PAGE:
A&E announced it has greenlit production on a new original unscripted real-life series, Animation Festival Jury Wars, a candid look into the vicious and cutthroat world of pre-selection jurying, where back-stabbing, chair throwing, hair pulling and name calling are common.
-- Reprinted with permission from 2DayinAnimation.com
A&E announced it has greenlit production on a new original unscripted real-life series, Animation Festival Jury Wars, which follows an independent group of six animators assigned to the same pre-selection jury, who must live together for two weeks while they wade through more than 2,500 animated projects to reach consensus on a set of 100 for final jury consideration. The 12-episode half-hour series will be broadcast this coming fall.
Each episode of Animation Festival Jury Wars will dive into the vicious and cutthroat world of pre-selection jurying, where back-stabbing, chair throwing, hair pulling and name calling are common. No scripted dialogue is needed when artists from around the world are willing to physically and emotionally abuse each other in front of the camera.
Viewing and making decisions on the quality of animated features, shorts, commercials and television episodes is a time consuming and difficult task. Getting six angry artists to reach a consensus on the merits of several thousand animated submissions in the midst of alcohol-fueled shouting matches and fisticuffs is nearly impossible. Veteran reality show followers will be shocked by the cattiness and girl-on-girl violence as well as the ego-driven brooding and jealous male bravado that drives the ultra-competitive world of pre-selection juries. Viewers normally mesmerized by women fighting over a man will be caught off guard by the intensity of the conflict of artist-on-artist fighting over their love for a particular animated film.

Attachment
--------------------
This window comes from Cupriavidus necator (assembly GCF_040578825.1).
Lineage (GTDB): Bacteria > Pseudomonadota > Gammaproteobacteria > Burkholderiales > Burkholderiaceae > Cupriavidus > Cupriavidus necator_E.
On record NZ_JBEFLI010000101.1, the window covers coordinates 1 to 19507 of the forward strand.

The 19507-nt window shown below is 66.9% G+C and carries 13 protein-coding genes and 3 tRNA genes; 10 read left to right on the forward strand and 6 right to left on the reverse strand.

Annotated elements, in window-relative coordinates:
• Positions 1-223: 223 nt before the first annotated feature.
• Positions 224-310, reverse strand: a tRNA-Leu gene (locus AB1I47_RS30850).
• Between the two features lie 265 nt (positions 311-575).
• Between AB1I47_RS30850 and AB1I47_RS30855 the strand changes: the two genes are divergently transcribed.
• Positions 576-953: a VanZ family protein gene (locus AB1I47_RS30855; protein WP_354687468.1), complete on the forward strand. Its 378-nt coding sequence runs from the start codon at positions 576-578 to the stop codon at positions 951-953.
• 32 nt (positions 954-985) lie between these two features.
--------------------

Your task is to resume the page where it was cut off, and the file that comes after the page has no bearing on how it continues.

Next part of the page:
A&E Unscripted Programming Development Director Gilles Bain-Marie described the buzz surrounding the show. “People normally turned off by the obvious contrived and scripted nature of other reality shows will get caught up in the drama. It’s an unprecedented look into the raw emotion and inherent conflict when a group of opinionated and passionate animators tear each other apart over their knowledge of art, design, storytelling and filmmaking sensibilities. They’re absolutely ruthless. Throw in some cheap wine and sketchpads, it’s riveting!”
Producer Charles Sharp-DeWitt described the show as, “One part Sister Wendy art history lesson, one part Snooki bitch-slap.” He went on to say, “While I can’t yet share with you the actual jury member names and affiliations, I can tell you we have six well known industry veterans from six different countries, who have all won major festival awards with their own work. They’re experts in traditional and CG animation. They’re also known to be obnoxious, demanding, opinionated and difficult to get along with. Many are socialists who bathe infrequently and smoke unfiltered cigarettes. All the ingredients needed for a tempestuous animation festival pre-selection process.” He then added, “I can tell you we have a French animator who is also a published film critic and historian. On his Facebook he lists his occupation as ‘artistic waste removal’ and his hobbies as ‘fine dining, fine wine and reducing animators to tears.’ He’s a complete ass. Put him in a room with others, while the camera rolls, it makes for fantastic television.”